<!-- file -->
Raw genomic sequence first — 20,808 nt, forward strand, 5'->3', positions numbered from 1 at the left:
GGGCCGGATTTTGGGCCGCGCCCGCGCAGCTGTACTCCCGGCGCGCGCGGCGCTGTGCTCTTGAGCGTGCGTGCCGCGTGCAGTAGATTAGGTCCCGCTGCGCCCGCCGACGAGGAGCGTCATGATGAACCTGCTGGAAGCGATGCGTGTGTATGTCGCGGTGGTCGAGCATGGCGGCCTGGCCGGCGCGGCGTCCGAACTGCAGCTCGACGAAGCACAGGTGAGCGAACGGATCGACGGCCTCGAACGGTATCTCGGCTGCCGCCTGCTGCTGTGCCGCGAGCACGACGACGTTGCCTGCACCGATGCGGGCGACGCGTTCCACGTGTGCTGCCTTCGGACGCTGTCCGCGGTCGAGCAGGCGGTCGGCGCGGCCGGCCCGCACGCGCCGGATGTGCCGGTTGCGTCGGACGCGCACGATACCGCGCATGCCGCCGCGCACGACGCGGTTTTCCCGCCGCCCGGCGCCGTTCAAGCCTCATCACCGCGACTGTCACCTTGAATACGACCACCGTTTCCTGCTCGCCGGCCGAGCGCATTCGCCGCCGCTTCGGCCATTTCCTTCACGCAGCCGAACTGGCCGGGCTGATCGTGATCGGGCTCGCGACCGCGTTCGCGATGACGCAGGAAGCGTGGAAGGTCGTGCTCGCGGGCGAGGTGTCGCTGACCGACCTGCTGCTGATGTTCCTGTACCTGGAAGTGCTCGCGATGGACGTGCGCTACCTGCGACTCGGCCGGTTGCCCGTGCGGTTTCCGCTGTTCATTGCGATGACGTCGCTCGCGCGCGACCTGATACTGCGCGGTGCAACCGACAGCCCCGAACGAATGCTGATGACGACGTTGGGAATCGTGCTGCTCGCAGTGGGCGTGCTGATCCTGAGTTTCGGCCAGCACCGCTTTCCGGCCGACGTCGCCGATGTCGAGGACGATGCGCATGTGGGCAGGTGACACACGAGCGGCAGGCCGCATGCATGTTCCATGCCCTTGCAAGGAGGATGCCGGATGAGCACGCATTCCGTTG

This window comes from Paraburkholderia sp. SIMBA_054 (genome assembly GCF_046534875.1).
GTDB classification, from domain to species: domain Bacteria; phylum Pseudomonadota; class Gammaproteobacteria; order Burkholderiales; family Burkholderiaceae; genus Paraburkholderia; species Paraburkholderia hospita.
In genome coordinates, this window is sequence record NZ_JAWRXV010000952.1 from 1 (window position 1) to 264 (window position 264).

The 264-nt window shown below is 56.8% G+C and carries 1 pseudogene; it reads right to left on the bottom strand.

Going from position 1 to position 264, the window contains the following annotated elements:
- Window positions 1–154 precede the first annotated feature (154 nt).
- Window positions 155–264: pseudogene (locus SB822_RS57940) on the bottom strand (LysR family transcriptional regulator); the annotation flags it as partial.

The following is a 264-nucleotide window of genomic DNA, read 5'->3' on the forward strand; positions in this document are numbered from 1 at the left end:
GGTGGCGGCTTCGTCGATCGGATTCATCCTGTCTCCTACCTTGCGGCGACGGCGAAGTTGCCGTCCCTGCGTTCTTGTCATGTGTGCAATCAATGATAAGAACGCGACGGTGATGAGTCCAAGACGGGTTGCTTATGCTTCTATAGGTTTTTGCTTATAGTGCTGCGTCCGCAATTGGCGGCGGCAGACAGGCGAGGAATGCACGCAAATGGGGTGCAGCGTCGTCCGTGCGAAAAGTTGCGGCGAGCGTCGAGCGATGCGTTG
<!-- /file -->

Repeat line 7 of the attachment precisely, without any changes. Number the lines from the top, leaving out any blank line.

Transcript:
Going from position 1 to position 264, the window contains the following annotated elements: